the Buckeye institute is nothing more than a cover for the right winger tea partier extremists who wish to have ALL control on every aspect of your lives.If you don't have the same thoughts and policies as they do, your out!! Does this sound foreign countrish to you?? Those who do not have some of those benefits are extremely jealous of what someone else has, even though they have more than most. I know for a fact that police and fire pension system has made changes so they can have a thirty year solvency window. Most if not all members recognize that changes were needed, and accept this. I can't stand those "entitled" who will have more than we will ever have (Republibs majority) , and will fight the working man until he's on his knees, won't happen!! I thought we in Ohio had a eight BILLION dollar debt, now this has all been erased, and now we have a rainy day fund. Really? And the republibs did all this with out SB5, yes that SB5, the same bill that kasich said was the main cog in reversing debt, and with out it, recovery would be IMPOSSIBLE! Remember after it's defeat, the republibs came out and said "Well, maybe our debt wasen"t as large as we first thought". Who's lying?? Ya wanna know who?? the same right wing extremists who back this 66 Mill. BS story that the repubibs are sticking to in the state house, thats who. But, I'm game. If we shall deplete our pension and benefit packages, I'll go for it as long as those in Columbus in the Majority go first! .................. Thats what I thought! You see folks, it not about ecomonics as we proved with the trouncing of SB5, ITS ALL ABOUT THE ALL MIGHTY POWER OF CONTROL!

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10fd6636(255 comments)posted 2 years, 3 months ago

Im not saying all is well, according to the republibs, all is wrong, but, they do not produce solid stats to back up their facts. Its based on one study by a group who has a large track record of disliking labor unions. Also, The pension boards who represent public employee unions have been in talks with their memberships across the state making changes that the public wanted during the SB5 fiasco. More contributions, more hospitalization pick up when retireing, longer years of service, more years added to figure a average for retirement benefits. these changes are all being placed into effect either now, or in the future. These are what the taxpaying public wanted, and most heard them.

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11fd6636(255 comments)posted 2 years, 3 months ago

Also Cannon. Yea, everybody at the same time, same pension. But, that would level the playing field. Do you think for one minute that an entitled CEO of some company who was given control by his rich family would even think of being in the same pension system as some dumb flaslight carring beat cop?? And now their into state office. Do you think the pension system would stay fair? again, The powerful would minipulate the system to fall to their side (WAll St.). I would love a fair, equatible system of a pension for everyone, but I dont think it would or could exist. And, yes as I stated I would vote for pension changes, for the better of everyone, not a few. This is where the problem with the extremist republicans falls into. They feel they are elite and thus, represent only the very few and powerful. This, my friend, is my problem with "their" system. Remember Cannon, the Gov, all his henchmen and woman, and all his support staff are all on the public coffers just like police officers, teachers, Firefighters. So, If they agree to a 401, and all the cuts and provisions that the buckeye state that we need to be solvent, so be it......... (But I don't think they will.) That would make them..... well, .common.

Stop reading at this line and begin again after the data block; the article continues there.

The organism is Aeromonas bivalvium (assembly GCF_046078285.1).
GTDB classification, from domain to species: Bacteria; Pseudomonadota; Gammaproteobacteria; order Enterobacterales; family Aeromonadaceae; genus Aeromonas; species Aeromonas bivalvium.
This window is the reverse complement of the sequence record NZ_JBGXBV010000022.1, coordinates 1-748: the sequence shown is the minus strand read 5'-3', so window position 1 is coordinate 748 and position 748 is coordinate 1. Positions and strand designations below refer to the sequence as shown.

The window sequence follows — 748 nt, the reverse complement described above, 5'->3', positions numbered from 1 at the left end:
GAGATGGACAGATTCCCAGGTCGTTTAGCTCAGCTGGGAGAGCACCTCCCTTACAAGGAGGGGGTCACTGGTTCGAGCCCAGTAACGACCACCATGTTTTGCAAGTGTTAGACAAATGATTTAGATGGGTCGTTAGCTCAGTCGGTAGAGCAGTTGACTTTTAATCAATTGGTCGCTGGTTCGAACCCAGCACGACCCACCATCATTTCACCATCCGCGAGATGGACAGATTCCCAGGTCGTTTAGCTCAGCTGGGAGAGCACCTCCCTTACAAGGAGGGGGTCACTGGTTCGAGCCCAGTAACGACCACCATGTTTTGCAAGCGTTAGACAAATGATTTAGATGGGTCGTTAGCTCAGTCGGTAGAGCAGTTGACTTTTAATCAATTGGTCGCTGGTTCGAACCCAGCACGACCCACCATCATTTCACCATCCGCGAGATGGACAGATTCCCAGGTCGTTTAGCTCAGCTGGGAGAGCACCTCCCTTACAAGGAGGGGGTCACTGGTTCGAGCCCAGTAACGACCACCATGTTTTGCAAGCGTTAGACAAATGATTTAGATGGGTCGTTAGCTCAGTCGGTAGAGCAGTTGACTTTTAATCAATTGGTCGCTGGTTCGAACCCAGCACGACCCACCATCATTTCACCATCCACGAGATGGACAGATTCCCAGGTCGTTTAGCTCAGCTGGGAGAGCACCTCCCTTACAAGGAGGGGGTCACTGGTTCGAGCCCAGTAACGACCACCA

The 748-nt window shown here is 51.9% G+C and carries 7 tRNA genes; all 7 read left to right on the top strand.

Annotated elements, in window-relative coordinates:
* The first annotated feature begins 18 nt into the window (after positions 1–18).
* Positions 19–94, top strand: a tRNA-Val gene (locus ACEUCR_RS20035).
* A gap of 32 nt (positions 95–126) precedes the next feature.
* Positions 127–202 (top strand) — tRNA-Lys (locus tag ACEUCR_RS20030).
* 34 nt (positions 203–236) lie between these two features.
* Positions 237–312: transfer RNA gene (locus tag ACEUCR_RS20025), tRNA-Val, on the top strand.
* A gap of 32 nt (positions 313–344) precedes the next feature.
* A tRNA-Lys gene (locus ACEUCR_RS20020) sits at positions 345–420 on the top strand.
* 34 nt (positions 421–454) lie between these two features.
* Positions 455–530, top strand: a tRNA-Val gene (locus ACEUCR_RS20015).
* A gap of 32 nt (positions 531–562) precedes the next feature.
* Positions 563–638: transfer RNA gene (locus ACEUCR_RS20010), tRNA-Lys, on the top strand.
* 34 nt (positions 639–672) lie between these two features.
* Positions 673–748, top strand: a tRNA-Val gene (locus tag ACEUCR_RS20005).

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12theotherside(333 comments)posted 2 years, 3 months ago

toy, you are trying to put words in my mouth. The Buckeye Institute is using that figure to inflame public opinion. I didn't say it was correct or incorrect. And I agreed that reform is in order as has the members of the pension system. Contrary to what you think of public employees, they also care that the state is solvent. Why would they not? Because they want to lose their pensions? Please. And I do not hate anyone telling the truth. I do despise anyone who refuses to consider all sides of issues because they see some advantage in exploiting real or imagined weaknesses in opponent positions. Yes, that I do hate. And the Buckeye Institute is clearly a mouthpiece for extremist, right wing, tea party driven agenda. Their agenda isn't to try to fix public pensions at all. They want to eliminate them because of the ongoing privatization efforts by them and groups like them. They see profits and don't want funny little things like state law in the way. The legislation isn't hard to find but since you asked, here is a start from STRS:

https://www.strsoh.org/HTML%20News%20...

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13fd6636(255 comments)posted 2 years, 3 months ago

Agreed Cannon. Hate is there, and it runs deep. When Kasich came into office, there was no discussion with unions, no compromise with anyone. "Get on the bus, or get run over by it" Do you remember this statement by Kasich Toy Cannon? Well, I do. I have NO faith in the Republican based political party in this state, and for that matter this country. Ant attempt of reform in my eyes means cuts to the working man.Cuts to unions, and middle class means unbalance of power. No one said there is nothing wrong. The pension system as it stands needs adjusted. This, in most pension boards is being addressed. The buckeye report, is a biased, one-sided, anti union report based on tea-party requests to squash unions. There is no "other side" of this issue. no "what are the public pension boards doing to remedy the situation." Just, attack, and kill. Period. Search and destroy. Shock and awe. Privatize. Make everything private. give kick backs to the "fat Cat" owner of the "corporation." Yea, Hate the "other side". No trust, Remember SB5?? I remember it like it was one hour ago! When a radical group Uses the banner of "good for all", but benefits a very choosen few, Its hard to believe anyone of them!